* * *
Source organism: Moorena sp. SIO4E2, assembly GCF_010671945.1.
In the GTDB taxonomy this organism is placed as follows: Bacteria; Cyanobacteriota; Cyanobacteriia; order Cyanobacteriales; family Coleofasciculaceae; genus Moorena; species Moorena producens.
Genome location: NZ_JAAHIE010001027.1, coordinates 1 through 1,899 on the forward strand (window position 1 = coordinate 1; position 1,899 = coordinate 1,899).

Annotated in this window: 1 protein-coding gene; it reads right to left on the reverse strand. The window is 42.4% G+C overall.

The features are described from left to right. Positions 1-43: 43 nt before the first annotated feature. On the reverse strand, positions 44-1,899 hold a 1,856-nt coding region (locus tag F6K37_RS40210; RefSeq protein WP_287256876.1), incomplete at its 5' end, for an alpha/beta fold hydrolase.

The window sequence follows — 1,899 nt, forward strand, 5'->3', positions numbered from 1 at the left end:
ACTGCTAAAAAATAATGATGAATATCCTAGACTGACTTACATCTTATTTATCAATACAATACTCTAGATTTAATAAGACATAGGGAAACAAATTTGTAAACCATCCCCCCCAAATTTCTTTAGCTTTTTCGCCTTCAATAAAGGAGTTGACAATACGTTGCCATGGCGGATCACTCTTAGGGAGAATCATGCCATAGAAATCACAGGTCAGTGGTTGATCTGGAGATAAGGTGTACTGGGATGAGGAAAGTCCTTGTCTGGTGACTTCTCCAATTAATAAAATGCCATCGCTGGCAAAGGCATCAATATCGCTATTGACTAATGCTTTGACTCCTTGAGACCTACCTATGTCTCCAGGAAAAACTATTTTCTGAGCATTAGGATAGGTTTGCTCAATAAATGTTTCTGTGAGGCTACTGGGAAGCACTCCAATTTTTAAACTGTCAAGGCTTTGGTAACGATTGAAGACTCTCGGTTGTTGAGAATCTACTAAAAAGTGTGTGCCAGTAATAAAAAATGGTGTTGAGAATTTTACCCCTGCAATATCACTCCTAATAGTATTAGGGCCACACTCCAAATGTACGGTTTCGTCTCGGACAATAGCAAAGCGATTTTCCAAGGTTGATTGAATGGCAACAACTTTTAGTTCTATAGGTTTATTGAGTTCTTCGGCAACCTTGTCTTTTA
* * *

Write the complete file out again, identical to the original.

Source organism: Moorena sp. SIO4E2, assembly GCF_010671945.1.
In the GTDB taxonomy this organism is placed as follows: Bacteria; Cyanobacteriota; Cyanobacteriia; order Cyanobacteriales; family Coleofasciculaceae; genus Moorena; species Moorena producens.
Genome location: NZ_JAAHIE010001027.1, coordinates 1 through 1,899 on the forward strand (window position 1 = coordinate 1; position 1,899 = coordinate 1,899).

Annotated in this window: 1 protein-coding gene; it reads right to left on the reverse strand. The window is 42.4% G+C overall.

The features are described from left to right. Positions 1-43: 43 nt before the first annotated feature. On the reverse strand, positions 44-1,899 hold a 1,856-nt coding region (locus tag F6K37_RS40210; RefSeq protein WP_287256876.1), incomplete at its 5' end, for an alpha/beta fold hydrolase.

The window sequence follows — 1,899 nt, forward strand, 5'->3', positions numbered from 1 at the left end:
ACTGCTAAAAAATAATGATGAATATCCTAGACTGACTTACATCTTATTTATCAATACAATACTCTAGATTTAATAAGACATAGGGAAACAAATTTGTAAACCATCCCCCCCAAATTTCTTTAGCTTTTTCGCCTTCAATAAAGGAGTTGACAATACGTTGCCATGGCGGATCACTCTTAGGGAGAATCATGCCATAGAAATCACAGGTCAGTGGTTGATCTGGAGATAAGGTGTACTGGGATGAGGAAAGTCCTTGTCTGGTGACTTCTCCAATTAATAAAATGCCATCGCTGGCAAAGGCATCAATATCGCTATTGACTAATGCTTTGACTCCTTGAGACCTACCTATGTCTCCAGGAAAAACTATTTTCTGAGCATTAGGATAGGTTTGCTCAATAAATGTTTCTGTGAGGCTACTGGGAAGCACTCCAATTTTTAAACTGTCAAGGCTTTGGTAACGATTGAAGACTCTCGGTTGTTGAGAATCTACTAAAAAGTGTGTGCCAGTAATAAAAAATGGTGTTGAGAATTTTACCCCTGCAATATCACTCCTAATAGTATTAGGGCCACACTCCAAATGTACGGTTTCGTCTCGGACAATAGCAAAGCGATTTTCCAAGGTTGATTGAATGGCAACAACTTTTAGTTCTATAGGTTTATTGAGTTCTTCGGCAACCTTGTCTTTTA